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Howdy Crew!
It's been a long time since I've been an active poster here at good ol' OGR. Along the way I had forgotten what a great group of fellow enthusiasts that always seems to encourage one another and interact. My loss!
Anyway, this will be a build thread for my layout that's based in the Ozarks. Here's the particulars:

* It is wholly contained within a purpose-built 16' x 20' (15' x 19' interior) HVAC equipped out building.

* It utilizes three of the four walls therein along with a small peninsula.

* Approximately 150' total main line length.

* Partial dual-level construction.

The layout will host TWO different era's and themes:

* Early-mid 1960s diesel era via my Kansas City & Gulf free/proto-lanced theme.

* Late-1880s via my Ozark & Southern free/proto-lanced theme.

Layout Features Overview:

* Contains lower and upper level 7-track stub end stage areas.

* Has reverse loops on both levels for turning equipment.

* There are lower and upper towns on the dual level portion. There will be two other towns with modest switching opportunities along the way (along with two industry spurs along the main).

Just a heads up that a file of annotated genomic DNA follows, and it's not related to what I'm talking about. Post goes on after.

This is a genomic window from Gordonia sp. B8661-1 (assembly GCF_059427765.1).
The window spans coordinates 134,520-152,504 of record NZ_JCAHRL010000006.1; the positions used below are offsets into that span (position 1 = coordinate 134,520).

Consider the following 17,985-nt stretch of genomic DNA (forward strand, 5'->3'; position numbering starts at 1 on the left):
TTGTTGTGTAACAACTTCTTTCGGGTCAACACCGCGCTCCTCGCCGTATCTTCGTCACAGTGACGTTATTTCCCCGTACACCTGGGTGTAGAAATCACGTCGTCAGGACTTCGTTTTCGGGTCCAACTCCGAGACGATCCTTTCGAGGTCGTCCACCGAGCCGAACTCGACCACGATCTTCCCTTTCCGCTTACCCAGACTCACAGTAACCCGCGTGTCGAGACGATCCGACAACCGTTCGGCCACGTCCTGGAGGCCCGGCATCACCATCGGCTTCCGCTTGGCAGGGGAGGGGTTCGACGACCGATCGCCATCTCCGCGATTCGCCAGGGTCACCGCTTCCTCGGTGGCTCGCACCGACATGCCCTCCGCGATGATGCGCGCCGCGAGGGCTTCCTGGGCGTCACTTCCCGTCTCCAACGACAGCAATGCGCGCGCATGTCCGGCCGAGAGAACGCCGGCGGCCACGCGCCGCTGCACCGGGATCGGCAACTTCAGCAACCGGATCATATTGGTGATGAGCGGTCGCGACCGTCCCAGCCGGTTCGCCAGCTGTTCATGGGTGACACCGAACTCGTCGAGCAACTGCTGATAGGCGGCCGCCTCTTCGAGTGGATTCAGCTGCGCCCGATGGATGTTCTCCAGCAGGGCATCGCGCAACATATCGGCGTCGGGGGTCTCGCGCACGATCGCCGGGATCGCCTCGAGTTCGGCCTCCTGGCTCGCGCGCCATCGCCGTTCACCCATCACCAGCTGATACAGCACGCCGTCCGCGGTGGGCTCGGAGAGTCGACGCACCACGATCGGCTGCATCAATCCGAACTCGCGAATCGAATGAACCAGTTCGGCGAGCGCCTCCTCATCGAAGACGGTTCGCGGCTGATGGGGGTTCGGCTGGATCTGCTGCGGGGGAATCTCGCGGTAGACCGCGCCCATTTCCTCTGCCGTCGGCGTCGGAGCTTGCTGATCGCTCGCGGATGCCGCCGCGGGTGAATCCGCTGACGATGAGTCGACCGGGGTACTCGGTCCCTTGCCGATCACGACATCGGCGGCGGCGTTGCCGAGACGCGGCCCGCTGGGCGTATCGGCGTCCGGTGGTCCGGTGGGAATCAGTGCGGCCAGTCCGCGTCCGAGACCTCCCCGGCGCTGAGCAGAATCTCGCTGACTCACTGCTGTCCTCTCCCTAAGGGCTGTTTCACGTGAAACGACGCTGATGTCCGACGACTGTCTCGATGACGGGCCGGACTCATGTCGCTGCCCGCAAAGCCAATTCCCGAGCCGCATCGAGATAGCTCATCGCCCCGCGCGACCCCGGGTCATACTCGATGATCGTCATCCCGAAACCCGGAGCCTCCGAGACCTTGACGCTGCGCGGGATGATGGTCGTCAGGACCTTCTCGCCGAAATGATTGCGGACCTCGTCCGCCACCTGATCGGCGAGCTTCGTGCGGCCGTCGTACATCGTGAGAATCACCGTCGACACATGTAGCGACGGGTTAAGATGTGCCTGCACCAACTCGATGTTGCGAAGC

* The "mountain grade" will actually be a "Nolix". That is, the bulk of the climb will be out in the open to be seen and appreciated (not partially hidden in a spiral helix) and the grade itself will be a primary feature of the operational scheme. The ruling grade will begin immediately upon leaving the lower town.

This will eventually be a LONG thread. All sorts of topics will be shared, discussed and/or covered. As well, there will be some "how I done it" stuff. Comments and questions are encouraged and hoped for.
SO... come along and let's head for the Ozarks!

Original Post

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To kick this off, I'm going to repost a link (shared in a previous thread on another OGR forum) that takes you to the textual history of the Kansas City & Gulf. IF you like to read short narratives, hopefully you'll enjoy. However, IF you like "wham, bam, thank you ma'am" type of in-your-face graphic-oriented web pages, this link won't be for you.